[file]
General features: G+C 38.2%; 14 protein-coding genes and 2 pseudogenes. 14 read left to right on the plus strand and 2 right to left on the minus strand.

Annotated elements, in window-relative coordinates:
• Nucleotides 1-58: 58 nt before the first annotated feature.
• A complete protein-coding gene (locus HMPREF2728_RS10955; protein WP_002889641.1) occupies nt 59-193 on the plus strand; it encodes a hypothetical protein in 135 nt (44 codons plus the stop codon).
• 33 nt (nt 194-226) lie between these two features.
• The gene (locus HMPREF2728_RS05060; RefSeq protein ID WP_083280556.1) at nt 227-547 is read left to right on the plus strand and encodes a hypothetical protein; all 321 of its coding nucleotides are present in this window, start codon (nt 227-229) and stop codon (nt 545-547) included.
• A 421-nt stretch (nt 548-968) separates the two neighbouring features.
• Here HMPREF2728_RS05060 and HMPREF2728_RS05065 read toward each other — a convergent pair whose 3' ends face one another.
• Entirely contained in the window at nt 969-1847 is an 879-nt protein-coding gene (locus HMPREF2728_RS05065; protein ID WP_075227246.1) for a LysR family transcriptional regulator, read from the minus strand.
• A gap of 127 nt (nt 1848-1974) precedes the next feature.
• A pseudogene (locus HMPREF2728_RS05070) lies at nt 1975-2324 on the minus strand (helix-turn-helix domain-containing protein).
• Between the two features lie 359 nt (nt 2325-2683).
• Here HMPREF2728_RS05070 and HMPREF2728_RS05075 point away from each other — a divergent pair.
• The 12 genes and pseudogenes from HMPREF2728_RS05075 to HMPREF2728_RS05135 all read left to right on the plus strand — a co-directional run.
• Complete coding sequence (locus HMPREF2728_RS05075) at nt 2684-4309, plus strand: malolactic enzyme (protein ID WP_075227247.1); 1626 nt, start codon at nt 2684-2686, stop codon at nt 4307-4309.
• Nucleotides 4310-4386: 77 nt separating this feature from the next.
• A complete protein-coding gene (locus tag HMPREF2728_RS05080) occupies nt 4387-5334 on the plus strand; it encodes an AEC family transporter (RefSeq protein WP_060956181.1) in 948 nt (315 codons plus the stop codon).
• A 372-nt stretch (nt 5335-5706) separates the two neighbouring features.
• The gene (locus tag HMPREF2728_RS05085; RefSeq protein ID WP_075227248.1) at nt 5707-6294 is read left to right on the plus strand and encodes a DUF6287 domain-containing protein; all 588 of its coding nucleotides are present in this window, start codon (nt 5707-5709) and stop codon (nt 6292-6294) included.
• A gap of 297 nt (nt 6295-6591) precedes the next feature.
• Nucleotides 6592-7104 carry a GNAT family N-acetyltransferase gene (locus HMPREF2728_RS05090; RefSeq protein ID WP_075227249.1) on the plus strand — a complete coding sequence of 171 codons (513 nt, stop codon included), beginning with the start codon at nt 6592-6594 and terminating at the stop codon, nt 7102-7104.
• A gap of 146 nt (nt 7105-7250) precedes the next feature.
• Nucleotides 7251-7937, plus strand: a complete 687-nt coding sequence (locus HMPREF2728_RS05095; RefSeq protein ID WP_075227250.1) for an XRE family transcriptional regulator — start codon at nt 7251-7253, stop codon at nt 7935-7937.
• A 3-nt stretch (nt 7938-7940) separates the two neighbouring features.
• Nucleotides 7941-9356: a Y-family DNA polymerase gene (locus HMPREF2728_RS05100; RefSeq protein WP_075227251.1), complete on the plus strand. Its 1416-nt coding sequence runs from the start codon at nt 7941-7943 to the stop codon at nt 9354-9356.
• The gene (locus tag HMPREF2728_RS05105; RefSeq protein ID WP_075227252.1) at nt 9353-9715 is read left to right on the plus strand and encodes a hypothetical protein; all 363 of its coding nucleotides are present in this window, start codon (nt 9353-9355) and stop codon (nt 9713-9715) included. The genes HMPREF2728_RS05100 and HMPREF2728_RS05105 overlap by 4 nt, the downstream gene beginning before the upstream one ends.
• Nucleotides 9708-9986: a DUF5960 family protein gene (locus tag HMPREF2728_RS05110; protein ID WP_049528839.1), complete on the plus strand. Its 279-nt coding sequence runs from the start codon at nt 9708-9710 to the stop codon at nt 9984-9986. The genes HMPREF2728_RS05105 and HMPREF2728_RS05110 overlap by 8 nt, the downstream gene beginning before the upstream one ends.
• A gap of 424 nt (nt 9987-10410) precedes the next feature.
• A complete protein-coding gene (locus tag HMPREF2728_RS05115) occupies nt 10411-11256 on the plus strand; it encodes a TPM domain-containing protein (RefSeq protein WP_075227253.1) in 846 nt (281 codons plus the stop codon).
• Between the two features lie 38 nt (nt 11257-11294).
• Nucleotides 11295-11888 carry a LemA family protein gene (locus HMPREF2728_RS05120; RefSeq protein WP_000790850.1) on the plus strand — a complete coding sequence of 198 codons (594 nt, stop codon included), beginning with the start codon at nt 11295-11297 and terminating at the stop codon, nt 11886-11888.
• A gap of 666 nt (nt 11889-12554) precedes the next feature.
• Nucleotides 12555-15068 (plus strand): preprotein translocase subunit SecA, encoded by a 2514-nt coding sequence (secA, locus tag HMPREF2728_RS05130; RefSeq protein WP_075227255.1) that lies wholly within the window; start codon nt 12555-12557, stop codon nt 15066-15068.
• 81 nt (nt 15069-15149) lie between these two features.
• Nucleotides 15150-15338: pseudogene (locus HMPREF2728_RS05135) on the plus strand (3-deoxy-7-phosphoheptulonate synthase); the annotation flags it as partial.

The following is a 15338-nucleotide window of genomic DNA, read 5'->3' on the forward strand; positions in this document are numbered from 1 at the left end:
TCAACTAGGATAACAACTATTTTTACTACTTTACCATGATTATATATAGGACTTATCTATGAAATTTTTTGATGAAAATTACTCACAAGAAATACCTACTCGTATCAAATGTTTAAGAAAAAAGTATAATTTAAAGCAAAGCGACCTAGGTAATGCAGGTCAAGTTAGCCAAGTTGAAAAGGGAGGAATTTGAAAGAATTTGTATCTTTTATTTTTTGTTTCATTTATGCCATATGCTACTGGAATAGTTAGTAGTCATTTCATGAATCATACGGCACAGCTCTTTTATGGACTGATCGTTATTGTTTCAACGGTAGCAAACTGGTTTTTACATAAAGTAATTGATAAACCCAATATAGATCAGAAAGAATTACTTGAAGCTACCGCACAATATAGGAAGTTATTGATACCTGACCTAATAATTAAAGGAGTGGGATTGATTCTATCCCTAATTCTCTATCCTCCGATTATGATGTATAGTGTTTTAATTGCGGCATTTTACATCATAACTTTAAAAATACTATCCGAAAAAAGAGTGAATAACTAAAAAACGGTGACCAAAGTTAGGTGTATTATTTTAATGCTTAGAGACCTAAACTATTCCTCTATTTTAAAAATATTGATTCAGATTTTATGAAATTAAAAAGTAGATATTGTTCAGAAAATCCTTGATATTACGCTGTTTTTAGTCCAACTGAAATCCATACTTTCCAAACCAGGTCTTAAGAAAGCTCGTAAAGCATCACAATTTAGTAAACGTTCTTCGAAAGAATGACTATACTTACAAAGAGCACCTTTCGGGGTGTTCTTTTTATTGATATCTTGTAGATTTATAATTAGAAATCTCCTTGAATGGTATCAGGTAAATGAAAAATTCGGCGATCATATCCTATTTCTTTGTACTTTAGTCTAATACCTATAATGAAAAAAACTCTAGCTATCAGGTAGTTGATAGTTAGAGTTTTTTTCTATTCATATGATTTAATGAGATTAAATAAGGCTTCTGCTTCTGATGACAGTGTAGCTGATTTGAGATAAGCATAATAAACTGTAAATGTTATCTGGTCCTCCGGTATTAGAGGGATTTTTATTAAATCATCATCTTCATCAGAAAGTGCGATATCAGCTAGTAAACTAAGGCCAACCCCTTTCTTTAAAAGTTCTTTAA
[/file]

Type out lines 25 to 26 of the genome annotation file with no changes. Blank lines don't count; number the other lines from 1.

• Nucleotides 7941-9356: a Y-family DNA polymerase gene (locus HMPREF2728_RS05100; RefSeq protein WP_075227251.1), complete on the plus strand. Its 1416-nt coding sequence runs from the start codon at nt 7941-7943 to the stop codon at nt 9354-9356.
• The gene (locus tag HMPREF2728_RS05105; RefSeq protein ID WP_075227252.1) at nt 9353-9715 is read left to right on the plus strand and encodes a hypothetical protein; all 363 of its coding nucleotides are present in this window, start codon (nt 9353-9355) and stop codon (nt 9713-9715) included. The genes HMPREF2728_RS05100 and HMPREF2728_RS05105 overlap by 4 nt, the downstream gene beginning before the upstream one ends.